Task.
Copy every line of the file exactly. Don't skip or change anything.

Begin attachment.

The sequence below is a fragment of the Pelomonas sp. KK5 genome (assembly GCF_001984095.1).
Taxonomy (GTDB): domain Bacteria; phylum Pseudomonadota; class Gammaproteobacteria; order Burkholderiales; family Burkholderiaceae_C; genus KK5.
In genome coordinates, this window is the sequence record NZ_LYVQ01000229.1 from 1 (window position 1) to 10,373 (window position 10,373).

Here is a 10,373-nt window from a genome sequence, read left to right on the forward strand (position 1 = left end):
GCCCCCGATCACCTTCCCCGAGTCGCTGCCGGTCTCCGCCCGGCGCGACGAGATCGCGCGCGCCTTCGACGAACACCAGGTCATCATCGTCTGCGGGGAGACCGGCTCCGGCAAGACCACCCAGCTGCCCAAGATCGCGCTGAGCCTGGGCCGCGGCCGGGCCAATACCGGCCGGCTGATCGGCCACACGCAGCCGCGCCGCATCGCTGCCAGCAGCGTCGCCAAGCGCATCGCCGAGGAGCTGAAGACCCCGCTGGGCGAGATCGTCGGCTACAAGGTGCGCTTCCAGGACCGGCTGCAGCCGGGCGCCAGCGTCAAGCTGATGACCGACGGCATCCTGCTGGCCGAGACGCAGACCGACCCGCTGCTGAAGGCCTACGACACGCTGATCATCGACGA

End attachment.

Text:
The sequence below is a fragment of the Pelomonas sp. KK5 genome (assembly GCF_001984095.1).
Taxonomy (GTDB): domain Bacteria; phylum Pseudomonadota; class Gammaproteobacteria; order Burkholderiales; family Burkholderiaceae_C; genus KK5.
In genome coordinates, this window is the sequence record NZ_LYVQ01000229.1 from 1 (window position 1) to 10,373 (window position 10,373).

Here is a 10,373-nt window from a genome sequence, read left to right on the forward strand (position 1 = left end):
GCCCCCGATCACCTTCCCCGAGTCGCTGCCGGTCTCCGCCCGGCGCGACGAGATCGCGCGCGCCTTCGACGAACACCAGGTCATCATCGTCTGCGGGGAGACCGGCTCCGGCAAGACCACCCAGCTGCCCAAGATCGCGCTGAGCCTGGGCCGCGGCCGGGCCAATACCGGCCGGCTGATCGGCCACACGCAGCCGCGCCGCATCGCTGCCAGCAGCGTCGCCAAGCGCATCGCCGAGGAGCTGAAGACCCCGCTGGGCGAGATCGTCGGCTACAAGGTGCGCTTCCAGGACCGGCTGCAGCCGGGCGCCAGCGTCAAGCTGATGACCGACGGCATCCTGCTGGCCGAGACGCAGACCGACCCGCTGCTGAAGGCCTACGACACGCTGATCATCGACGA